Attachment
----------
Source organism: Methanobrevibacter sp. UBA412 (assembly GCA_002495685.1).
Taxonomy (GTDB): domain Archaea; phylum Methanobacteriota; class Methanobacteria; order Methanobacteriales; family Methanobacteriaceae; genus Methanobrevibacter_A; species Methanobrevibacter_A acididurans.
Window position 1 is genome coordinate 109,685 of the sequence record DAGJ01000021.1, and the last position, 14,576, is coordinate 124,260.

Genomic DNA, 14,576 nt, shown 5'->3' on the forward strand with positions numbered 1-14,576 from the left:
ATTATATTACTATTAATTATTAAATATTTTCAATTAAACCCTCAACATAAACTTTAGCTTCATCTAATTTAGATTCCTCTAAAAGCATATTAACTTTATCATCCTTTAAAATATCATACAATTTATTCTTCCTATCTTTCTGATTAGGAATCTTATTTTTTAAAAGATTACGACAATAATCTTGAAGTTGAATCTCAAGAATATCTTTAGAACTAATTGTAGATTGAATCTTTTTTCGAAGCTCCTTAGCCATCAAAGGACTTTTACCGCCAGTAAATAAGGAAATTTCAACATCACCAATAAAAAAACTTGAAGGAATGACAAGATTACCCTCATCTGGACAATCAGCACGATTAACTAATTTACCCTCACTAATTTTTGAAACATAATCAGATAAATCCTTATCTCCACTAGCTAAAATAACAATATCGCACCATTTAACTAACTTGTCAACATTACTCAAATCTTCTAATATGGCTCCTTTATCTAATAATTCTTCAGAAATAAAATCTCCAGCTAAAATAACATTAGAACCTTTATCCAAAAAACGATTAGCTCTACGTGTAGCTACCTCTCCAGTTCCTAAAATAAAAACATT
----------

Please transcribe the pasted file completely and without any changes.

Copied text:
Source organism: Methanobrevibacter sp. UBA412 (assembly GCA_002495685.1).
Taxonomy (GTDB): domain Archaea; phylum Methanobacteriota; class Methanobacteria; order Methanobacteriales; family Methanobacteriaceae; genus Methanobrevibacter_A; species Methanobrevibacter_A acididurans.
Window position 1 is genome coordinate 109,685 of the sequence record DAGJ01000021.1, and the last position, 14,576, is coordinate 124,260.

Genomic DNA, 14,576 nt, shown 5'->3' on the forward strand with positions numbered 1-14,576 from the left:
ATTATATTACTATTAATTATTAAATATTTTCAATTAAACCCTCAACATAAACTTTAGCTTCATCTAATTTAGATTCCTCTAAAAGCATATTAACTTTATCATCCTTTAAAATATCATACAATTTATTCTTCCTATCTTTCTGATTAGGAATCTTATTTTTTAAAAGATTACGACAATAATCTTGAAGTTGAATCTCAAGAATATCTTTAGAACTAATTGTAGATTGAATCTTTTTTCGAAGCTCCTTAGCCATCAAAGGACTTTTACCGCCAGTAAATAAGGAAATTTCAACATCACCAATAAAAAAACTTGAAGGAATGACAAGATTACCCTCATCTGGACAATCAGCACGATTAACTAATTTACCCTCACTAATTTTTGAAACATAATCAGATAAATCCTTATCTCCACTAGCTAAAATAACAATATCGCACCATTTAACTAACTTGTCAACATTACTCAAATCTTCTAATATGGCTCCTTTATCTAATAATTCTTCAGAAATAAAATCTCCAGCTAAAATAACATTAGAACCTTTATCCAAAAAACGATTAGCTCTACGTGTAGCTACCTCTCCAGTTCCTAAAATAAAAACATT